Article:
What is Template Metadata?

First off, let’s get into template metadata. Think of it like your template’s DNA or its blueprint. It’s the set of data that outlines what your template is about, what it does, and how it should behave. In Backstage, this is typically configured in a YAML file. Here you specify everything from the template title to service parameters and more.

The Importance of Metadata

Now, why is this so critical? For starters, metadata dictates the template’s behavior in your software catalog. It specifies component metadata such as the service type, ownership, and lifecycle stage, among others. This is crucial for searchability, organization, and governance of your templates within Backstage.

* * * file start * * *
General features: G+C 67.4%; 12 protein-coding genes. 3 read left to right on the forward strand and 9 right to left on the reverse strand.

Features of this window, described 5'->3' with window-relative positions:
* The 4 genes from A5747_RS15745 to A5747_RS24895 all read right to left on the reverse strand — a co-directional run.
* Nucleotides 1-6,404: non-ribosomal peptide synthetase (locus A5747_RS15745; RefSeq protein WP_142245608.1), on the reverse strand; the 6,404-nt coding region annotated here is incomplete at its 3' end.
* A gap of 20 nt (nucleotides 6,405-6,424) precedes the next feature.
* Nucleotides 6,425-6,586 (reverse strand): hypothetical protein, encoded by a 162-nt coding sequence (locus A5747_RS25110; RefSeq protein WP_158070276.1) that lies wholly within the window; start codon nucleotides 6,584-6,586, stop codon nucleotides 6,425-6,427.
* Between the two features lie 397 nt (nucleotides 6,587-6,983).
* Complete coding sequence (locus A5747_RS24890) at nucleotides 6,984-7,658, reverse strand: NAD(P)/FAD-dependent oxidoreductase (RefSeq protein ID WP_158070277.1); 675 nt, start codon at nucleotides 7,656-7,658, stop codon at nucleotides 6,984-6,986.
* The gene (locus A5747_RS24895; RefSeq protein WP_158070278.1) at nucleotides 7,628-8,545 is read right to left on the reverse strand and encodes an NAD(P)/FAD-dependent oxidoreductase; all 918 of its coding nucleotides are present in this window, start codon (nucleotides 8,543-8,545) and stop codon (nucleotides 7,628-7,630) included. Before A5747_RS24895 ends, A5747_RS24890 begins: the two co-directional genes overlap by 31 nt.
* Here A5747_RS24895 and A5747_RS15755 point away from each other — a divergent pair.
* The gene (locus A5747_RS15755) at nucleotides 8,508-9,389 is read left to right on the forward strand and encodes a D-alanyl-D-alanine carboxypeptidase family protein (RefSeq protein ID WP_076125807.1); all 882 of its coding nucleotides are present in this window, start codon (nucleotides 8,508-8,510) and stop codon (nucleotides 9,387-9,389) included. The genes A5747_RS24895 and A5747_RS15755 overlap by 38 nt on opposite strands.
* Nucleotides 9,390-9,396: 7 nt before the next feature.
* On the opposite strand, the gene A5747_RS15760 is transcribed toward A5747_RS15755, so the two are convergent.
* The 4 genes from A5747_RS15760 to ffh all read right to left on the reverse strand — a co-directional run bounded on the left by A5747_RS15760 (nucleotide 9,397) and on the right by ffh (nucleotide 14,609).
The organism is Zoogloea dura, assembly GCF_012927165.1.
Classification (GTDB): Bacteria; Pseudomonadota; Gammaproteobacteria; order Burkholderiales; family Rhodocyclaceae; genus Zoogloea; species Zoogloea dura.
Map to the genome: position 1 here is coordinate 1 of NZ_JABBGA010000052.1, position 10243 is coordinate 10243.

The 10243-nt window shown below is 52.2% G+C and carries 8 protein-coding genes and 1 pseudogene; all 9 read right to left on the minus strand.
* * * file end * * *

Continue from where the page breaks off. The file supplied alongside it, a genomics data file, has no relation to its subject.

Software Components in Backstage

Understanding Software Components

Alright, next on our list: software components. If metadata is the blueprint, software components are the bricks and mortar of your projects. In Backstage, a software component can be anything from a microservice, a data pipeline, or even a library.

How They Fit in a Template

Software components are usually defined within the template metadata, and they become the primary units that the template will create or modify. You specify these in your YAML file under name properties or core type, depending on what exactly you’re setting up.

The Role of Components in Software Projects